Corporate Lawsuits Could Devastate Poor Countries Grappling with COVID-19

By Manuel Perez Rocha - Foreign Policy in Focus

Wealthy corporations may use trade courts to keep public health measures from cutting into their profits.

The country was in freefall. Formerly middle class families were hawking their valuables on the street. After dark, the most desperate would search through garbage cans for food.

That was Argentina in 2002. In that dark hour, as Argentine officials scrambled to lessen the pain of a deep economic crisis on average citizens, the last thing they needed was a barrage of corporate lawsuits. But that’s what they got.

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With Passage of NAFTA 2.0, Congress Boosts Fossil Fuel Polluters, Particularly in Mexico

Manuel Perez Rocha - Inequality 

nafta 2.0 pollution fossil fuelsNAFTA 2.0 cleared another hurdle on January 16 as the U.S. Senate approved the trade deal with bipartisan support.

Officially called the United States-Mexico-Canada Agreement (USMCA), the pact has some improvements but remains a handout to large corporations.

This is particularly evident in the USMCA rules related to investor rights. One of the most controversial aspects of the original NAFTA was that it allowed private corporations to sue governments in international tribunals, demanding compensation for alleged violations of a wide range of investor “rights.” Corporations have used these rules repeatedly to demand compensation for environmental protections and other public interest laws and regulations that reduce the value of their investments.

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US mining company demands $3.5 billion dollars from the Mexican government for stopping project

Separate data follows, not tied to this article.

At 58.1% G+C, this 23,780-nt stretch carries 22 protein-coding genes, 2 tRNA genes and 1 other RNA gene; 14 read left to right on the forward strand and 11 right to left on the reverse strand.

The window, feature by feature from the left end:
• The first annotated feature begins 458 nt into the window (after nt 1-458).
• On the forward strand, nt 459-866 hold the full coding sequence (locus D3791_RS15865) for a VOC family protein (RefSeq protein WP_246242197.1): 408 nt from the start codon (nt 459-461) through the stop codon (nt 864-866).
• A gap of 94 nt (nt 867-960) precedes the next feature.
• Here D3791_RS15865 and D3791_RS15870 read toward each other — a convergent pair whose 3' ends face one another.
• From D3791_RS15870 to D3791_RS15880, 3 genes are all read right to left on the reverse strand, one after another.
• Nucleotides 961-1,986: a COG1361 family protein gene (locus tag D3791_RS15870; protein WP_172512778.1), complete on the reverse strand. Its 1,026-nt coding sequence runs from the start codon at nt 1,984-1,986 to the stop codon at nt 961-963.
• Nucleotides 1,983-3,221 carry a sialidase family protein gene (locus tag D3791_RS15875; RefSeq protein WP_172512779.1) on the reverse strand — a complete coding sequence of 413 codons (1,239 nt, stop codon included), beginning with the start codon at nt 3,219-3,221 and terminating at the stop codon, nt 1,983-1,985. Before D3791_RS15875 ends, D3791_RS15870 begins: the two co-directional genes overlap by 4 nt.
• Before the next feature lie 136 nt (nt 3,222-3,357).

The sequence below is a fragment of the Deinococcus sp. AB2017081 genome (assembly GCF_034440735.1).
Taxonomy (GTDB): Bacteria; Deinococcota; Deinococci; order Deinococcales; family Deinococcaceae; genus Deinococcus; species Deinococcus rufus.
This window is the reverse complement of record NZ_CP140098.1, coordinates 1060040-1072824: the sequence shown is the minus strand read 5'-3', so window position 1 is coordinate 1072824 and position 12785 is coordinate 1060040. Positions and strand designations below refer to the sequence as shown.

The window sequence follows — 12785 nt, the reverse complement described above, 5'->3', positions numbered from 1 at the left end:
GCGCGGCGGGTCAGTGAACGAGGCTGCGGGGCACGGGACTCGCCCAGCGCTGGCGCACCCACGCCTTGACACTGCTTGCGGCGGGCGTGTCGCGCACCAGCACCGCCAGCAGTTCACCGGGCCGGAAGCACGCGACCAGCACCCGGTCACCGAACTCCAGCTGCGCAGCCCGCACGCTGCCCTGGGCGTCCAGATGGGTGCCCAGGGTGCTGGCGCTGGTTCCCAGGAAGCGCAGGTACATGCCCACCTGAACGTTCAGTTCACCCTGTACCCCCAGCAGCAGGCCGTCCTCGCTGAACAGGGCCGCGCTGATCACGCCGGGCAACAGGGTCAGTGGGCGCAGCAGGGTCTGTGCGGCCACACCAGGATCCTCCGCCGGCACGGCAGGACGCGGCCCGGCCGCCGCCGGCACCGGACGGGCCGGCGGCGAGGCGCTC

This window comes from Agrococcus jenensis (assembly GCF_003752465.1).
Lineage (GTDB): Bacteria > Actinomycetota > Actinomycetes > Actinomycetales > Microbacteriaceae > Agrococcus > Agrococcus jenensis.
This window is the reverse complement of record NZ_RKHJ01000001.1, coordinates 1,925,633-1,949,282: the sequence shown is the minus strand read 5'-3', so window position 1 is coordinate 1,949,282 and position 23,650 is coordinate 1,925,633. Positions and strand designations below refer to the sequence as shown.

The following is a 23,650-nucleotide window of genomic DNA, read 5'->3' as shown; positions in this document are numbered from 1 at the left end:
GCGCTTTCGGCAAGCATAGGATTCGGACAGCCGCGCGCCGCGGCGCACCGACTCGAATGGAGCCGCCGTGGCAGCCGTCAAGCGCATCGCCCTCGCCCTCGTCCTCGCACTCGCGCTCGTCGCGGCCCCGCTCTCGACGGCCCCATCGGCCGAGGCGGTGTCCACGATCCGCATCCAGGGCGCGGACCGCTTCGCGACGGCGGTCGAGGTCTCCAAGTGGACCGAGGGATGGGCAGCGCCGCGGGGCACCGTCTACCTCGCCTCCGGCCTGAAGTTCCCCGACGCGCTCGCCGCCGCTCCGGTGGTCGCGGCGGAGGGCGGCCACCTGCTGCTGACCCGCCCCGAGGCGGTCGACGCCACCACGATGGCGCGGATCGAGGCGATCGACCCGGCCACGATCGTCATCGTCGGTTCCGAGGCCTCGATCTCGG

by Daniela Pastrana: Pie de Pagina

Don Diego Celia Guerrero 04 1Foto: Celia Guerrero /Archivo Pie de PaginaThis is not fiction: an American company dedicated to finding treasures at the bottom of the sea has partnered with Altos Hornos de México to exploit an underwater mine in Baja California Sur and extract phosphorus. The Ministry of Environment denied the Environmental Impact Study due to the risk it generates for biodiversity, especially for the loggerhead turtle. Now, the mining company seeks compensation from the Mexican State for more than 3.5 billion dollars for its losses and has filed a formal complaint with an international trade court alleging that Secretariat of Environment and Natural Resources, SERMANAT, violated Chapter XI of the North American Free Trade Agreement.

In January, the Mexican government received notification of the intention to sue by Odyssey Marine Exploration, Inc. (Odyssey) for the cancellation of the Don Diego project, under Chapter XI, on investment, of the North American Free Trade Agreement (NAFTA).

And on April 5, according to documents in the Ministry of Economy, Odyssey presented “on its behalf and on behalf of the Mexican company Exploraciones Oceánica S. de R.L. from C.V. (ExO)” a “Notice of Arbitration (NOA) ”.  That is, the claim for which it demands compensation for 3,540 million dollars for loss of investment.

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Canadian mining companies are behaving badly in the Global South—and Wall Street is profiting from it

Ben Smith : Behind the Numbers

digging for dividends(DOWNLOAD THE STUDY HERE)Of the limited changes made to the renegotiated NAFTA agreement—also known as the USMCA—perhaps the most significant relates to the system of investor protections that permits foreign firms to challenge government policies, laws and court decisions through private arbitration.Under the USMCA, this investor-state dispute settlement (ISDS) system will no longer apply to Canada, and only a limited version will remain in place between the U.S. and Mexico.